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Beyond Penn's Treaty

Account of I. Coates, J. Sharpless, & J. Pierce, visits to Indian Reservation, NY

Page out of 117

person, and had heard of none to be purchased
in this country though we had made considerable

When inquiring for bacon at Pittsburgh

we were told it was not necessary to carry meat
here, for there was plenty in this place; however
we thought it not best to trust to an uncertainty, and
have therefore 120 lbs of bacon coming up in the
boat, We have only obtained one pound of dried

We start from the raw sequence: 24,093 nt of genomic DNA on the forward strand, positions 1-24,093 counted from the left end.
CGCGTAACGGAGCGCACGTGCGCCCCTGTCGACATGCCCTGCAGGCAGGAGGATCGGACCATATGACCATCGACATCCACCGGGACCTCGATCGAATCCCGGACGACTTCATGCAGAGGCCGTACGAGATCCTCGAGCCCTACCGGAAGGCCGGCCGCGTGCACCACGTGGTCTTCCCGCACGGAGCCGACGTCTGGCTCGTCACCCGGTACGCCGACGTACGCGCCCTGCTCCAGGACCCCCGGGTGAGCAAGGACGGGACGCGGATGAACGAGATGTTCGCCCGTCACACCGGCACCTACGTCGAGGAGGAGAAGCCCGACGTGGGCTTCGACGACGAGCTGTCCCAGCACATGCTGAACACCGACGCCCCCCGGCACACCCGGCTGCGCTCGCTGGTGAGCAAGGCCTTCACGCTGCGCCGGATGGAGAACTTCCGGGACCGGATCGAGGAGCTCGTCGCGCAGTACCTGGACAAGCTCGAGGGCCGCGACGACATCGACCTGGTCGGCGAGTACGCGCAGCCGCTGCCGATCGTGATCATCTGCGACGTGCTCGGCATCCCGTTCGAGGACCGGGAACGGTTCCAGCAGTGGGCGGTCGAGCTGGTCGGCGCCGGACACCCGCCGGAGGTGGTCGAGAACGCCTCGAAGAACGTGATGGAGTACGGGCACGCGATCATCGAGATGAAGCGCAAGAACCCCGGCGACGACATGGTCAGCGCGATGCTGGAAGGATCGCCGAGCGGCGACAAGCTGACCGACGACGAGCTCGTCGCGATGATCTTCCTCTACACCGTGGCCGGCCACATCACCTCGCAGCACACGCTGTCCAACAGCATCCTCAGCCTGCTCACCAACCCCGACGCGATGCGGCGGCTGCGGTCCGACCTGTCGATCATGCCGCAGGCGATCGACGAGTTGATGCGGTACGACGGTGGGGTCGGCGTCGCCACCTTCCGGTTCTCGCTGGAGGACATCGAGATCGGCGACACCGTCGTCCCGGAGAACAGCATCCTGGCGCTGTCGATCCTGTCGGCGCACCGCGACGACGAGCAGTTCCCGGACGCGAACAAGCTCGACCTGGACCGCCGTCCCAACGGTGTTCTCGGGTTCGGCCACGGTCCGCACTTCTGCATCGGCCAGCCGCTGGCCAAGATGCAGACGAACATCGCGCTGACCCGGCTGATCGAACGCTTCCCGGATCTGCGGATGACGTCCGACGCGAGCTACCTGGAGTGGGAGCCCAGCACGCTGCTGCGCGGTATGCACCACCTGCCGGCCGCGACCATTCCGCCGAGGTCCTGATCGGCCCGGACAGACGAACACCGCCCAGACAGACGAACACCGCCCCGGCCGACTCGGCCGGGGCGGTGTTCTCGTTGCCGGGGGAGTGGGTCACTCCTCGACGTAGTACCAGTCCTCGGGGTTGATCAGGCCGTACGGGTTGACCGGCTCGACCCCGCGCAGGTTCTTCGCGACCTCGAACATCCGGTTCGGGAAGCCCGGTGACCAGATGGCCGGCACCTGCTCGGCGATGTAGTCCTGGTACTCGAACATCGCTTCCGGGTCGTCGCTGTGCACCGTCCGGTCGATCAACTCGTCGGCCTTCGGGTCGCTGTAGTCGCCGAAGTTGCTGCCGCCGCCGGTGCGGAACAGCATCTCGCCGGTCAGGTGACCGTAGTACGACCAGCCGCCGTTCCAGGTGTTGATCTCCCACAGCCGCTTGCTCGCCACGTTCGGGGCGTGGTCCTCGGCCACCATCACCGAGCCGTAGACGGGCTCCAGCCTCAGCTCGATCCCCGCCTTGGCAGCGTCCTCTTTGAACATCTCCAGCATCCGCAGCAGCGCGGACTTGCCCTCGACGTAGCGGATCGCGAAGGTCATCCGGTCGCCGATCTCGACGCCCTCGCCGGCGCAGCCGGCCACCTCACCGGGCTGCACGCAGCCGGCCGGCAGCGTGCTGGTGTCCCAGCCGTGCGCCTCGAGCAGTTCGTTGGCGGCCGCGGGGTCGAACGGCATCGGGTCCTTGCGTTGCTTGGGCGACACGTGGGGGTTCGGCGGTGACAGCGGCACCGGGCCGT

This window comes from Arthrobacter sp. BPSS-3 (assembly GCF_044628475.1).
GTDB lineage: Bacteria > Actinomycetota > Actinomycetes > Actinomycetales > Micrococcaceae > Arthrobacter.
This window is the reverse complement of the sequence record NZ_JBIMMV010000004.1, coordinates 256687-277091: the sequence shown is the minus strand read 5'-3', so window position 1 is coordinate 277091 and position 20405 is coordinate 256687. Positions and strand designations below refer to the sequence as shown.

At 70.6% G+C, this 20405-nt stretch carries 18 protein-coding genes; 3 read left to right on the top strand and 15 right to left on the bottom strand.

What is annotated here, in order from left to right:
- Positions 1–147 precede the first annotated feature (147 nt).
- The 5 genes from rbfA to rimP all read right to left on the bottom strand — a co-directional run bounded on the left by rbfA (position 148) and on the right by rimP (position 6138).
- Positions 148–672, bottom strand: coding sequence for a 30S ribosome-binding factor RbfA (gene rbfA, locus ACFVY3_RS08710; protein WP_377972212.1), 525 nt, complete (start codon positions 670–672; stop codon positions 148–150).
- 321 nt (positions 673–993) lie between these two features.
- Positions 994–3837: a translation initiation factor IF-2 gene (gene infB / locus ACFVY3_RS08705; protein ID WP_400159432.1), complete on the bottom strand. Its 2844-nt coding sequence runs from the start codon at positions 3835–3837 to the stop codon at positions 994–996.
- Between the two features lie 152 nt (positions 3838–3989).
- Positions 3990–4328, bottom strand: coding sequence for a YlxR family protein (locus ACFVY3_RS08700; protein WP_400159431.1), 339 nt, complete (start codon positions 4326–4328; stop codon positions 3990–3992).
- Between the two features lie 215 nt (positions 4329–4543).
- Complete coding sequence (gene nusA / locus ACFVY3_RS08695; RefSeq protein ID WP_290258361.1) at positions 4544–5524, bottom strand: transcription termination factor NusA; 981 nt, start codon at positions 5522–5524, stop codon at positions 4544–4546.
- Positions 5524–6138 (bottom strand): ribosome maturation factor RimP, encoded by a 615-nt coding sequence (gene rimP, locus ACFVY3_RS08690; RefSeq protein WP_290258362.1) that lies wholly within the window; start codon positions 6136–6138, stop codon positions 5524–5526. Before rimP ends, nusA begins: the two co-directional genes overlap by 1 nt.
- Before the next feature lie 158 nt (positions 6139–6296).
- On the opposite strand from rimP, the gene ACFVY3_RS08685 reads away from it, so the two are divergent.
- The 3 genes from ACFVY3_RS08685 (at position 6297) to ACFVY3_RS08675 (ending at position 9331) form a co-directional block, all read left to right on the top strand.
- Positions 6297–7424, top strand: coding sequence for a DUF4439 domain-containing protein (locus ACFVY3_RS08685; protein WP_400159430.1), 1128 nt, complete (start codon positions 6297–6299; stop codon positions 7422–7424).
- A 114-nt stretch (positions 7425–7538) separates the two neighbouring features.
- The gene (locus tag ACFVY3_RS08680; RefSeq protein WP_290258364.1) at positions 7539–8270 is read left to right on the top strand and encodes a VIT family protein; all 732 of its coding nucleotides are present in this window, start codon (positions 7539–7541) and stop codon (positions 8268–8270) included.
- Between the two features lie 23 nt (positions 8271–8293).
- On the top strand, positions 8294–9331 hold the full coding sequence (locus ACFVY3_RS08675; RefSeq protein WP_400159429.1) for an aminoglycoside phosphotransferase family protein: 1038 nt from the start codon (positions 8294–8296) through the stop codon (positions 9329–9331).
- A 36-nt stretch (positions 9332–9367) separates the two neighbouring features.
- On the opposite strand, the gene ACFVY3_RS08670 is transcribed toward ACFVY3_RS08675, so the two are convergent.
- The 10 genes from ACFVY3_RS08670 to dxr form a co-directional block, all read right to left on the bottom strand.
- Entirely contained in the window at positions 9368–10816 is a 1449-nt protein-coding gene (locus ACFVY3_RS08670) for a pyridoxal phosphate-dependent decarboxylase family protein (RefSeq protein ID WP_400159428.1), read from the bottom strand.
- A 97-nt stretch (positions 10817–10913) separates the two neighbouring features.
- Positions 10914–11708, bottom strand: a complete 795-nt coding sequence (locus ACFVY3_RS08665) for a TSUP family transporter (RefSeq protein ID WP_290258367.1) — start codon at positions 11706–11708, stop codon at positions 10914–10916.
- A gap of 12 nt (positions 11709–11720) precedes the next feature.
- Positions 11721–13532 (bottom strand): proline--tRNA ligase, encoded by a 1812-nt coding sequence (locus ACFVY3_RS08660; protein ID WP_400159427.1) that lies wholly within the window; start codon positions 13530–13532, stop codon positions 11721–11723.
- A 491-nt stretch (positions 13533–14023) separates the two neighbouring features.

meat, and the venison above spoken of since
being here.

About 4 in the afternoon, three of our com
pany, together with the aforesaid Indian, set off in
a canoe for Cornplanters village

, leaving two of
our young men to take care of our horses, house &c.
and come down on horse-back in the morning.

Sometime after we arrived the Indian who
accompanied us, handed Cornplanter

the money
we had given him for the meat, saying something
to him in their own language, and in a few minutes
Henry O'Neal (some write it Obeal) informed us that he
said he intended to give us the meat, that he was not
willing to take any pay for it, but could not make
us understand him: therefore he had brought
the money along in order to give it back to us.

We received the money, expressed our ap-
preciation of his kindness, and presented him
with the same price for his trouble in bring-